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From Simon Aquilina <>
Subject RE: J2EE Connector 1.5 Specification
Date Thu, 25 Sep 2008 09:46:57 GMT

Hi David,

Thanks again for the reply. All your comments are very useful for me since I get a better
picture and have an idea of what alternatives I can use :)

As you can imagine jaxws immediately took my attention. I agree with you that this is large
subject to try to describe in an email and found this good tutorial here to understand this
subject better (

However I do have a simple question; I had already considered using web services for my design.
For Tomcat I was considering using Axis. However I still had the problem that the services
would be available over the http protocol and the http protocol connector is only inbound.
I think (although not sure) that this would be the same scenario with Geronimo. If so then
I would still need to develop my own connector that can handle inbound and outbound messages.

For me having an EIS that is able to establish a connection and send messages to a remote
client is the most important aspect of all this.

Simon J.

Subject: Re: J2EE Connector 1.5 Specification
Date: Thu, 25 Sep 2008 01:24:41 -0700

On Sep 25, 2008, at 1:03 AM, Simon Aquilina wrote:Hi David,

Thanks for your reply. I started reading the J2EE Connector 1.5 Specification yesterday and
hope this will help me to better understand how J2EE connectors work and thus use the maximum
out of them :)

To say the truth I am interested in building a connector which is able to receive inbound
and send outbound messages; in other words a remote client would be able to establish a connection
and send messages to an EIS deployed on the application server and the EIS would (also) be
able to establish a connection and send messages to the remote client. When I started developing
my connector for Tomcat I was trying to achieve this. Due to my (lack) of experiance I thought
this was not part of the J2EE connector specification; now that I read the documentation it
seems it is. 

My main aim is to find an application server which I can use as the base for any network solution
I want to develop (not only web applications). 

When I developed small network applications I realised that most of the time all my client/server
application work exactly in the same way and very similar to how a web/application server
works. However, since I mostly developed web applications, I thought that web/application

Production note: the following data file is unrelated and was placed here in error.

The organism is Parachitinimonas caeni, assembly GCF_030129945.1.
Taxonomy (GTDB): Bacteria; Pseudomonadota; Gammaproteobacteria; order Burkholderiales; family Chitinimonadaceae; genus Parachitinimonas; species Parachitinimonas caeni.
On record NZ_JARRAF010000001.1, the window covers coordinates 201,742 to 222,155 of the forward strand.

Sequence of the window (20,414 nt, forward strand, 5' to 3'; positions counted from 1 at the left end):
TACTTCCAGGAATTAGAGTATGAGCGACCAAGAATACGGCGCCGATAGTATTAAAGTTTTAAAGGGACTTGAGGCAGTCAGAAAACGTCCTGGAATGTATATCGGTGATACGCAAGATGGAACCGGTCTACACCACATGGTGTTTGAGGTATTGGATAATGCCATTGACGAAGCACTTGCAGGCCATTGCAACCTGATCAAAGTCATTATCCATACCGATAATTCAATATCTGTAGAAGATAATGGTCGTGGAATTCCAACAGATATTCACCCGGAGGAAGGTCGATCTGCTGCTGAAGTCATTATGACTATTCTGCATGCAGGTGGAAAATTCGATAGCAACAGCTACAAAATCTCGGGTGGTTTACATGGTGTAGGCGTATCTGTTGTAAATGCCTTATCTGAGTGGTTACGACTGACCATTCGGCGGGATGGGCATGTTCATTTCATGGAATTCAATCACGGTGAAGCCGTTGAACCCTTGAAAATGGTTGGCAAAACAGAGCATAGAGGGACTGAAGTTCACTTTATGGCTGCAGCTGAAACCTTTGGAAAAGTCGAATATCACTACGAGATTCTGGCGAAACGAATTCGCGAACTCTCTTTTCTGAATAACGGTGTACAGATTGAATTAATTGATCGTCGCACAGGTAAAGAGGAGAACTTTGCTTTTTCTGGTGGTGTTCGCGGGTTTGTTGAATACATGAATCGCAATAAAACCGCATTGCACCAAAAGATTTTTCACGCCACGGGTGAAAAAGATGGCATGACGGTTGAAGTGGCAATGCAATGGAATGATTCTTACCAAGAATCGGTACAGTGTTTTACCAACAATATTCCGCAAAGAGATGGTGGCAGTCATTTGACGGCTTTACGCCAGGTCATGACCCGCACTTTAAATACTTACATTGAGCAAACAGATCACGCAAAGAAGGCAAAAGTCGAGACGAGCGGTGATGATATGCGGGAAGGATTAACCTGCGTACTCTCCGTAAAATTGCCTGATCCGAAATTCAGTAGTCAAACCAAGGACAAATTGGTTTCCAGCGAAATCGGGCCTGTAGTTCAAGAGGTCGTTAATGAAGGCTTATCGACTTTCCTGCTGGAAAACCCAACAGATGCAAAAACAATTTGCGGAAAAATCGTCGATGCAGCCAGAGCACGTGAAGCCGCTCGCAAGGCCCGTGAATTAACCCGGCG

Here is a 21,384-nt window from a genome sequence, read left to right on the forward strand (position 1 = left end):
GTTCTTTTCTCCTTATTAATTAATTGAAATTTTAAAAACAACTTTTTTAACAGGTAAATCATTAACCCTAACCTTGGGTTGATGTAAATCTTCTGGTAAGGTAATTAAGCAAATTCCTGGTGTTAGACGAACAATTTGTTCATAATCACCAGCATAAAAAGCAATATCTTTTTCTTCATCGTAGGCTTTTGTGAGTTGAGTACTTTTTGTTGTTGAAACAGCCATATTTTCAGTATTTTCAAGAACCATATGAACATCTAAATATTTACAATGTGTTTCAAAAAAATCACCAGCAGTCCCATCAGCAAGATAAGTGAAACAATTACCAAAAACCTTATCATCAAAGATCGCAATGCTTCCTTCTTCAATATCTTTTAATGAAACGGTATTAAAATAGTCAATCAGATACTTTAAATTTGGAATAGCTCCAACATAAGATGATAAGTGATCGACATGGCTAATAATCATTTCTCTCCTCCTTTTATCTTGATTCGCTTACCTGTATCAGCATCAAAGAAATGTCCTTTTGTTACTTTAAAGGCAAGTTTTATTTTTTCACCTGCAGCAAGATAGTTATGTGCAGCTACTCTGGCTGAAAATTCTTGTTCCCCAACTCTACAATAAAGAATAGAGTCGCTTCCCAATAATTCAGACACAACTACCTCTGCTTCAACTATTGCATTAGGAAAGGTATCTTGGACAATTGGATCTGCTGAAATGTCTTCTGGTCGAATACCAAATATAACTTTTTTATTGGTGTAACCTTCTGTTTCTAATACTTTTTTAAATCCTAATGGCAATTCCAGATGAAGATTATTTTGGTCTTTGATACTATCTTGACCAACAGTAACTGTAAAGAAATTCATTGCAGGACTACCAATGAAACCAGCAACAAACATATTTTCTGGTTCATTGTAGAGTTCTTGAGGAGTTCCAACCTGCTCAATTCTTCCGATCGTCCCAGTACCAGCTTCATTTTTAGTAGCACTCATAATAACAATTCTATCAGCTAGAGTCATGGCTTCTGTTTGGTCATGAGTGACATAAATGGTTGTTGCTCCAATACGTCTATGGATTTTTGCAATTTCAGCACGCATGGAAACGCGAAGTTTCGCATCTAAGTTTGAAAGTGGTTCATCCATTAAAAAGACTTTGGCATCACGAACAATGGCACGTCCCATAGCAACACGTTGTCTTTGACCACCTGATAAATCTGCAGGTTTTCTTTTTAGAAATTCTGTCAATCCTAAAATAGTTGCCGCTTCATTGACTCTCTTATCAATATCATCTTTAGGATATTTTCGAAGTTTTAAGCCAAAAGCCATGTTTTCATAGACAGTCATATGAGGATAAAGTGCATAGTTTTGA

servers could only handle inbound messages (this was before I read the first chapters of the
J2EE connector specification). For this reason I tried to develop a protocol handler on Tomcat
that was able to estable a connection with a remote client and thus make it able to handle
inbound and outbound messages. Then after hitting a brick wall with Tomcat I did some more
research and found Geronimo. I want to continue on Geronimo now; also because it is highly
modularised which I like. 

The sceanrio I have in mind is as follows:

Client (A) --[send message]--> EIS --[send messages]--> Client (B) --[send confirm message]-->
EIS --[send confirm message]--> Client A

This means that asynchronus communication would be a very intresting concept :) 
I think either jms or remote ejbs will do what you want with no infrastructure/middleware
coding on your part.
I'm not entirely sure you are using "asynchronous" in its usual meaning.  With (asynchronous)
jms you'd have a thread in client A that would send a message.  As soon as it is sent the
thread will get control again (before the message is delivered) and can continue with other
work.  The message could be received by an MDB B which would process it and possibly send
one or more messages in response, to any destination.  A could have another thread listening
for responses on this destination, or the original thread could listen (and block) waiting
for a resonse.
If (as your diagram indicates) you want A to receive a response before continuing with other
work, I think EJBs alone will do what you want.  A would look up in jndi an ejb business interface
and would call appropriate methods on it.  The ejb (B) would process the message (method call